Oftentimes when people hear words “modern art” or “contemporary art”, emotion-charged responses are to be expected.
Some claim it is genius and lifechanging, some say it’s useless, overrated and snobbish. However, it is difficult to truly assign value and have opinions on any matter without first defining its boundaries and qualities. So, what do the terms “modern art” and “contemporary art” actually entail? More importantly, can they be used interchangeably?
It is certainly valid to claim that one can classify art as modern based on the period in which it was produced. Roughly speaking, modern art pieces fall in between 1860s and 1970s – a period known for its artistic inventions and non-traditional choices. Art of that period exhibits emotional liberation, the spirit of hedonism; these are the times when Cubism flowered in all its beauty and innovation, when Futurism brought about fascination with progressive industrial and technological aspects of the world. Contemporary art in that sense presents more challenges. And indeed, how does one define historical boundaries for a name that has the word “contemporary” in it? Is it art that is made in our lifetimes? Or is art that depicts our lifetimes? Does it have to be created by living artists? Most put 1970s as the beginning for the era of contemporary art, but in the grand scheme of things, it is more viable to draw the line not historically but ideologically.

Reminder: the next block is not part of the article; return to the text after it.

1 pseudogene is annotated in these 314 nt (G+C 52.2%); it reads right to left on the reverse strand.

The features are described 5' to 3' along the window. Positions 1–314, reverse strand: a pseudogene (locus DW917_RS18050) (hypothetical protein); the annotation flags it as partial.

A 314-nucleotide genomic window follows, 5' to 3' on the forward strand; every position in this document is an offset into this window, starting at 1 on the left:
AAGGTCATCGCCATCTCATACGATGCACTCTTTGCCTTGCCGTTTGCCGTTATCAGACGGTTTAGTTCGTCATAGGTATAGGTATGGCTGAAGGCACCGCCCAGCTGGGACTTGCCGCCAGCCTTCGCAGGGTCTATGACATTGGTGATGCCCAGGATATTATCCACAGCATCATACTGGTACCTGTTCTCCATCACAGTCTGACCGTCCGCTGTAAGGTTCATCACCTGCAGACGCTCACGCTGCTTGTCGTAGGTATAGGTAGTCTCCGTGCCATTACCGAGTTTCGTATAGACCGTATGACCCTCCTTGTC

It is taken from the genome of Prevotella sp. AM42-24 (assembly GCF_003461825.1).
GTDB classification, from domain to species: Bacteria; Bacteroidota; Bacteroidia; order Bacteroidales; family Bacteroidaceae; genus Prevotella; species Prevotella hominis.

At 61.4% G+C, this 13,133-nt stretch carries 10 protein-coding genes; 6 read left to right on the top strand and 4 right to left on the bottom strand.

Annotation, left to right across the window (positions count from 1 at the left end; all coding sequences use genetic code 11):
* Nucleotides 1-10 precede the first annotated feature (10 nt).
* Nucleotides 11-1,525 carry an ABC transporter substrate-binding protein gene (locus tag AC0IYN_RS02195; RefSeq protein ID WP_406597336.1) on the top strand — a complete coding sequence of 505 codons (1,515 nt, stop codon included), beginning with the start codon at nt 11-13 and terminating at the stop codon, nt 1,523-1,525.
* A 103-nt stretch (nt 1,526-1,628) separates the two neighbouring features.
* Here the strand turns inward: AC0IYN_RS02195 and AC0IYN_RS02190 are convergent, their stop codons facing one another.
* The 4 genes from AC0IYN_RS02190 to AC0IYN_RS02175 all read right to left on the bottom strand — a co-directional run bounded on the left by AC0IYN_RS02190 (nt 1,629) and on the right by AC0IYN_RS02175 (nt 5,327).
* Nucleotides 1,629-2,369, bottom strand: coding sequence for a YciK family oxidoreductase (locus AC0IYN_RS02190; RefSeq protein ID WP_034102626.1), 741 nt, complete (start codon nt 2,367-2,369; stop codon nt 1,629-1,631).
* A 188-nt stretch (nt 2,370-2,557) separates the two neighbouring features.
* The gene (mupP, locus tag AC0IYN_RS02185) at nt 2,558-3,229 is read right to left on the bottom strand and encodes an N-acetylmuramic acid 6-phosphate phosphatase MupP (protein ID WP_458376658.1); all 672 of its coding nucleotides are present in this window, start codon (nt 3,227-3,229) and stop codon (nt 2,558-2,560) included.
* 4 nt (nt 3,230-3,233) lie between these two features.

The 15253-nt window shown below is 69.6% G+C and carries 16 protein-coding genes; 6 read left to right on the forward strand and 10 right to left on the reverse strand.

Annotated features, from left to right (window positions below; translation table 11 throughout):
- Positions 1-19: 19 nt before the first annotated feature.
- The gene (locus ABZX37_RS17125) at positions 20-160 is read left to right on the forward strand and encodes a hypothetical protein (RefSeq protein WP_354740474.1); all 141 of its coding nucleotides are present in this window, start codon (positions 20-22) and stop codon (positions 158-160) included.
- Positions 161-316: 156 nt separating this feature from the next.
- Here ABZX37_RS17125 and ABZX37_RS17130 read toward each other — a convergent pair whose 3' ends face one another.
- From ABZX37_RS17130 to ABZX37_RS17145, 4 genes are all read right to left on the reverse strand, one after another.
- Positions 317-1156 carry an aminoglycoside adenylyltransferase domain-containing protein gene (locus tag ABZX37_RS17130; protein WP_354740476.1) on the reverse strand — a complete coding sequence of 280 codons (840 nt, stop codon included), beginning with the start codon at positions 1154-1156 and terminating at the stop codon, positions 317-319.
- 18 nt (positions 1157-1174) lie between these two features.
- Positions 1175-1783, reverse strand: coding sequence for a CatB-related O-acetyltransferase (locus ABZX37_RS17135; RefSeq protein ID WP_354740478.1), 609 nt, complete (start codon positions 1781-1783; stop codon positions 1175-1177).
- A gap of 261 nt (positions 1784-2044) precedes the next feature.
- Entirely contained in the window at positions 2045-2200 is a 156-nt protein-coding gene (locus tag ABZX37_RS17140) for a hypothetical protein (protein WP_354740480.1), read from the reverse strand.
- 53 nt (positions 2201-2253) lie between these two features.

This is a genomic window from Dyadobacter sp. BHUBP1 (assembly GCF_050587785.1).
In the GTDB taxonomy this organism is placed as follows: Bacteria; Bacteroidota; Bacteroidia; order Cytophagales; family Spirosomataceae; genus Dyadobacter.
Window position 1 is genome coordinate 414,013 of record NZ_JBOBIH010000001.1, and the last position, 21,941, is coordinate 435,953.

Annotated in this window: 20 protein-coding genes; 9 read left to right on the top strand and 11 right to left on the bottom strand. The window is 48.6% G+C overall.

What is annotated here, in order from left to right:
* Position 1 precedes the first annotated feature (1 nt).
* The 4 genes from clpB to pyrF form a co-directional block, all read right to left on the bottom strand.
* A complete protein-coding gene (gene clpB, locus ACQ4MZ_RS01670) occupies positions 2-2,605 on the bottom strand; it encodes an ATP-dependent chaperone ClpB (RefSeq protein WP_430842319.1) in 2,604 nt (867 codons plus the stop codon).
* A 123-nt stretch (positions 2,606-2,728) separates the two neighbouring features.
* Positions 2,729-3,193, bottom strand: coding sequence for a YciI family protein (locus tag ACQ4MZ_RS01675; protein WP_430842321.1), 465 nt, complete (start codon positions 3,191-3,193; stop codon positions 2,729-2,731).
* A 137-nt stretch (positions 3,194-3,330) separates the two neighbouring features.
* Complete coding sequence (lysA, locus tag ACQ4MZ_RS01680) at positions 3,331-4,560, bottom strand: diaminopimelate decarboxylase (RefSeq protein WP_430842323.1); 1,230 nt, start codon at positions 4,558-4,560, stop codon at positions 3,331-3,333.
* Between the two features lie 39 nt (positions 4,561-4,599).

When we really think about the instances we use the term “modern art” in our everyday language, it usually comes down to not merely a certain historical period, but rather the ideology and the concepts that lay behind a certain artwork. What we tend to classify as modern art (sure, in a generalized manner) is art that does now follow a set of traditional expectations, art that draws attention not just by its content, but by its form, art that calls for innovation and in itself is that innovation. Art that is aesthetically challenging. This is where a line should be drawn, though. While the vast part of the list of former characteristics can apply to both modern and contemporary art, the real division between the two is seen in this specific aspect. While modern art is indeed innovative, it is still focused on the art itself and a lot of times the person experiencing it knows how it should be perceived or what emotions it should evoke; most can agree that what they are seeing is art. Contemporary art defies that. It moves to a more viewer’s impression-focused approach. And thus, all of the exhibits of trash and urinals in a museum gain a completely new meaning – they question the aesthetics of art, usually the most defining quality of an artwork. It is up to the viewer to find meaning, to channel the art they are seeing and turn it into an experience for themselves only. The viewer is not presented with the aesthetics but is expected to create it instead. Having established this difference, it becomes evident that despite the two terms being used interchangeably, it is not modern but contemporary art that receives all that backlash from the society.